In terms of insulated jackets, it’s a similar story. You can spend $1000 on the Alpha Parka, which is a down-insulated, incredibly warm jacket intended for belaying climbers in extreme conditions. But if you are looking for something warm for walking the dog in the winter, it’s probably not necessary, and something like the Thorium Jacket is also down-insulated and will keep you nice and toasty for only $400.

The moral of the story is if you are shopping for an Arc’teryx jacket for a high-intensity mission such as a long alpine climb or a mountaineering expedition, you can expect to spend a bit more than if you are just looking for something durable, but for more casual use. Either way, it’s important to take into consideration how much you’re looking to spend on your new jacket.

What style/fit am I looking for?

From slim and athletic-fitting to loose and relaxed, Arc’teryx makes jackets in a variety of styles and fits. Consider your personal style and how you like your clothes to fit to ensure you choose a jacket that you'll feel comfortable wearing.

Are there any specific features I want in my jacket?

Arc'teryx jackets come with a range of features, such as hoods, pockets, adjustable cuffs, pit zips for ventilation, a powder skirt, reflective detailing, or Recco reflectors. Determine which features are important to you based on your intended use for the jacket and your personal preferences.

Different Types of Arc’teryx Jackets

Hardshell Jackets

Hardshell jackets are designed to provide protection from wind and rain while remaining lightweight and breathable. They are often made with Gore-Tex fabric and come with features such as hoods, pit zips, and adjustable cuffs. Some come with insulation, but generally, hardshells are non-insulated.


  • Durable and long-lasting
  • Excellent protection from the elements
  • Can be used in a range of activities, from hiking to climbing to skiing

Be Aware:

  • One of the most expensive types of jackets, especially if it’s Gore-Tex
  • Can be noisy and stiff

Softshell Jackets

Softshell jackets provide protection from wind and light rain or snow while remaining more flexible and breathable than hardshell jackets. The outer material is made with stretchy and breathable fabrics, such as synthetics or nylon, and the inside is generally some type of fleece lining, so they are typically more comfortable to move around in than a hardshell. They can also come with varying features such as hoods, pockets, and adjustable cuffs. These are also generally non-insulated, though there are some softshells that have insulation.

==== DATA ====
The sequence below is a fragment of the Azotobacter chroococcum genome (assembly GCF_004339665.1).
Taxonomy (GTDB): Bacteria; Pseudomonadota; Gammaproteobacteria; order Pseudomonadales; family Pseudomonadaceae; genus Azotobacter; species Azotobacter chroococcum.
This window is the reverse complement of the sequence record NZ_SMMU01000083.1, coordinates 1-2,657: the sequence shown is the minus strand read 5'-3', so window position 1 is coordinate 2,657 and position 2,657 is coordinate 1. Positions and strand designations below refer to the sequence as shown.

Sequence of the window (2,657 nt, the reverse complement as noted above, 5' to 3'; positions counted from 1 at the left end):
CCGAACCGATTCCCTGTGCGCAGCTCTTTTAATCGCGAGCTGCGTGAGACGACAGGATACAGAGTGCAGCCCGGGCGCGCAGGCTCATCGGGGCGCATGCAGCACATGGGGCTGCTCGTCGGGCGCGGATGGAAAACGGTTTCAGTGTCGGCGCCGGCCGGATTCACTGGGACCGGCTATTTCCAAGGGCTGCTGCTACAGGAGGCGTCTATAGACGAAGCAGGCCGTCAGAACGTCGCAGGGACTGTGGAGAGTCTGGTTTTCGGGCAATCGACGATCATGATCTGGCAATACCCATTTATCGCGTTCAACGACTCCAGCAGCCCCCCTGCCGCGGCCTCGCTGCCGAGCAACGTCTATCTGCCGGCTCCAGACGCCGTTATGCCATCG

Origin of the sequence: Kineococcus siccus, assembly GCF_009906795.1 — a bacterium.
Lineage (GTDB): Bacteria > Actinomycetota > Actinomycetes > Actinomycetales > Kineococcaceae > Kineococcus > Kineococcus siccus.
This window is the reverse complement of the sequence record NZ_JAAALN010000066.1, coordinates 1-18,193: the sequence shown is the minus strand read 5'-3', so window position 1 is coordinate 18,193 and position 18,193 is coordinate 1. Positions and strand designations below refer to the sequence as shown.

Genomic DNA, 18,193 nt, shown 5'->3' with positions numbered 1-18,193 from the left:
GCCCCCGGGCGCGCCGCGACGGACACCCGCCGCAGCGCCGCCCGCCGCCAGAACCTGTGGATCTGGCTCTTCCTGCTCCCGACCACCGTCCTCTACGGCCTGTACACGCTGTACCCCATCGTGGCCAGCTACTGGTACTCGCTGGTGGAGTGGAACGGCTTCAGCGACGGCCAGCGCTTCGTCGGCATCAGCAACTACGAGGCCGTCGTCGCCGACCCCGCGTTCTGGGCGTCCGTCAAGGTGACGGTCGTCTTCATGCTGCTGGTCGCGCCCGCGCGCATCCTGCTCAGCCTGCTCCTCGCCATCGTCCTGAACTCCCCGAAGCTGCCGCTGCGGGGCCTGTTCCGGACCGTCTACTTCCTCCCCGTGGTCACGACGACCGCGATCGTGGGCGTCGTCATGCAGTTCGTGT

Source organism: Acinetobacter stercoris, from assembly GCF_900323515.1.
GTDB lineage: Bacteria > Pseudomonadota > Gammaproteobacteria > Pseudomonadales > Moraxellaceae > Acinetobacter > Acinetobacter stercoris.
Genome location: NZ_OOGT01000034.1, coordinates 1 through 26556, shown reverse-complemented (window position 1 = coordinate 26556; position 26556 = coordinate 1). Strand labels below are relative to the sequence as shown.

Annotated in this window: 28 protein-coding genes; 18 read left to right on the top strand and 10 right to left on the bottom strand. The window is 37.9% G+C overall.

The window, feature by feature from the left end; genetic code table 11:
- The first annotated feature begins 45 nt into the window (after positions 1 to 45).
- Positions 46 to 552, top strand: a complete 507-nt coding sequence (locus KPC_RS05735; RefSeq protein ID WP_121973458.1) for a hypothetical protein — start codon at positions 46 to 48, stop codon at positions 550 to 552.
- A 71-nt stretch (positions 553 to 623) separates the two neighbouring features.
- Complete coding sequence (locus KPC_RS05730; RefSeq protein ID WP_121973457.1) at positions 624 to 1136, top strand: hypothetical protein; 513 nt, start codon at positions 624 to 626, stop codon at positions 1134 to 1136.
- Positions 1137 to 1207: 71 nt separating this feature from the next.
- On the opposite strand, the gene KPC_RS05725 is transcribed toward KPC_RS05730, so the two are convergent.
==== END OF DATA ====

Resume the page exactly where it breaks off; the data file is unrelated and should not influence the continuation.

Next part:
• More comfortable and flexible than hardshell jackets
  • More breathable than hardshells
  • Can be used in a range of activities, from hiking to climbing to skiing

Be Aware:

  • Will not provide as much protection from heavy rain and snow
  • Less packable than other types of jackets, such as hardshells

Insulated Jackets

Insulated jackets are designed to provide warmth in cold weather. They come with different levels and types of insulation, including synthetic and down, and can be made with either hardshell or softshell fabrics.


  • Provides excellent warmth in cold weather
  • Can be used as a standalone jacket or as a layering piece

Be Aware:

  • Can be bulkier than a simple shell
  • May be too warm for mild or moderate weather conditions

Fleece Jackets

Fleece jackets provide warmth in cool weather while remaining lightweight and breathable. They are made with synthetic materials that wick moisture away from your body. Typically, fleece jackets have zippered pockets and adjustable cuffs.


  • Lightweight and breathable
  • Quick-drying and moisture-wicking
  • Great layering piece for winter and can double as a primary jacket for warmer spring/fall days

Be Aware:

  • Not as as wind-resistant as other types of jackets and not waterproof
  • Not warm enough to be a main jacket on colder days

Casual Jackets

Arc'teryx also makes a range of casual jackets designed for everyday wear. These jackets come in a range of styles and fabrics. They are generally a bit cheaper, and though they are still made from high-quality materials, they are not built to withstand as extreme of environments as most of Arc’teryx’s other jacket lines.


  • Stylish and versatile
  • Can be used in a range of casual settings

Be Aware:

  • Do not provide as much protection from the elements as other types of jackets
  • Not suitable for outdoor activities or extreme weather conditions